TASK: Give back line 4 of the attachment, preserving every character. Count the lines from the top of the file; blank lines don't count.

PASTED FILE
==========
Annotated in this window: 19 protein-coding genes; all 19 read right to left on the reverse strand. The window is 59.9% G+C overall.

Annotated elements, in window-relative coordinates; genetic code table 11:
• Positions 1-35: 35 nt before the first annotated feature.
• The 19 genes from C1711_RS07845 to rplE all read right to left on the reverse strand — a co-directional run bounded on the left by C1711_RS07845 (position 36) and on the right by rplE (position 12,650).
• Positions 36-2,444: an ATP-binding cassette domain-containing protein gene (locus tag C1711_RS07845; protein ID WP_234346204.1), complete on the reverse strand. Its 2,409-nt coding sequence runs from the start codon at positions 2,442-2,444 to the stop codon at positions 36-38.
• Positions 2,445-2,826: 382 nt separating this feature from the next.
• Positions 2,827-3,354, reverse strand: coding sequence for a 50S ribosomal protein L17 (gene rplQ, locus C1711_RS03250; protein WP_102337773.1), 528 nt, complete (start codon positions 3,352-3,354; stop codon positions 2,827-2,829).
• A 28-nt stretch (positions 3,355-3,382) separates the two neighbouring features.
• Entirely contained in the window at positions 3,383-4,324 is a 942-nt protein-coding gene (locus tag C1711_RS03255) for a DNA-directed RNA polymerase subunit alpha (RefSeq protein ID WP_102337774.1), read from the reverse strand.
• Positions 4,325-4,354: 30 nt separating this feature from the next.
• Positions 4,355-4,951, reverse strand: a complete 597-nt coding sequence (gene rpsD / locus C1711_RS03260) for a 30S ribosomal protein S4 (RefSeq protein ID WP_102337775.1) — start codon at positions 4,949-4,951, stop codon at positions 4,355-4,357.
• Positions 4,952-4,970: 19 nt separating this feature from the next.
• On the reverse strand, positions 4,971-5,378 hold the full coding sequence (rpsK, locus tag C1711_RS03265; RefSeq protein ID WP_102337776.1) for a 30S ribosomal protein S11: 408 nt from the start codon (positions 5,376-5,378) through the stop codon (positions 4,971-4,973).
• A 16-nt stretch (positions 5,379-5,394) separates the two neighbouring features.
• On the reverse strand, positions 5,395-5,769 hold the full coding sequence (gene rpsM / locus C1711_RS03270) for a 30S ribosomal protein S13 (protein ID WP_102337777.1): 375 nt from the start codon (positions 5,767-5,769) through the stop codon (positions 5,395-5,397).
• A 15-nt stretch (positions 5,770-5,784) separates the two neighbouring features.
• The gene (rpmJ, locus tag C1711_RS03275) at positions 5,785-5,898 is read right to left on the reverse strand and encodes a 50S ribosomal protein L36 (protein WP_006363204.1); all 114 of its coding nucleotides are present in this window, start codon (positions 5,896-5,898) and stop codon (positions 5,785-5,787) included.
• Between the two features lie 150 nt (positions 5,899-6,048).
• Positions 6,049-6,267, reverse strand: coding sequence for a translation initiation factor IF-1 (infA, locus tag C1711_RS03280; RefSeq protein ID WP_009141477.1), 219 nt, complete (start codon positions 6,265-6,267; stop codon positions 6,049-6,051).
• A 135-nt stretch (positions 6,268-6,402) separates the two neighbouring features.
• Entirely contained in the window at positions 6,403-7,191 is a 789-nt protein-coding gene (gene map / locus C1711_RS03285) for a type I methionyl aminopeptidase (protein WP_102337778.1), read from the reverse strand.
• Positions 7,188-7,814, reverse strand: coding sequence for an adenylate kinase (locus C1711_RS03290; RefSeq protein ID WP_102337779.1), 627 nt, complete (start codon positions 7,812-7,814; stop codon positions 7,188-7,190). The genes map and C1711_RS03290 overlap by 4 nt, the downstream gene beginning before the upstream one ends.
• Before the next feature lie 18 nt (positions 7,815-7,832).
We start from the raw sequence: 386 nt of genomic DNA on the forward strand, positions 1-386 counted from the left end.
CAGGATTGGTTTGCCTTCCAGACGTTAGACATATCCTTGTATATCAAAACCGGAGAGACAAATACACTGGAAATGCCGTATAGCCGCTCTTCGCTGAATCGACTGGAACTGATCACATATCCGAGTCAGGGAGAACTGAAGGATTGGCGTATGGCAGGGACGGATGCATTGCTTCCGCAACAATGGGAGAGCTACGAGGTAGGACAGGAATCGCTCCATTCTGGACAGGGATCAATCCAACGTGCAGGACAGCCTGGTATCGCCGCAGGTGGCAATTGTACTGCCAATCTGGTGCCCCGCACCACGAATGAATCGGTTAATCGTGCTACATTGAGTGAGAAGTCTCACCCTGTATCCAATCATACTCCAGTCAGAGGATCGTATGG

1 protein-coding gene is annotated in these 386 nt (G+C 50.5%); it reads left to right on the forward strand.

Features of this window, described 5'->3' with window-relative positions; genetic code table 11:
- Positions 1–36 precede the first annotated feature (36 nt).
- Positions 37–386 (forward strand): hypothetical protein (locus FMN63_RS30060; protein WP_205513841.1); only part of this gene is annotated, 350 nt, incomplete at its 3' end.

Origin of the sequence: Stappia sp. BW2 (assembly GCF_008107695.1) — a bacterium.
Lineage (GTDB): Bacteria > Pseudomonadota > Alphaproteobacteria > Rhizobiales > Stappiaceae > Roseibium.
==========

• The 19 genes from C1711_RS07845 to rplE all read right to left on the reverse strand — a co-directional run bounded on the left by C1711_RS07845 (position 36) and on the right by rplE (position 12,650).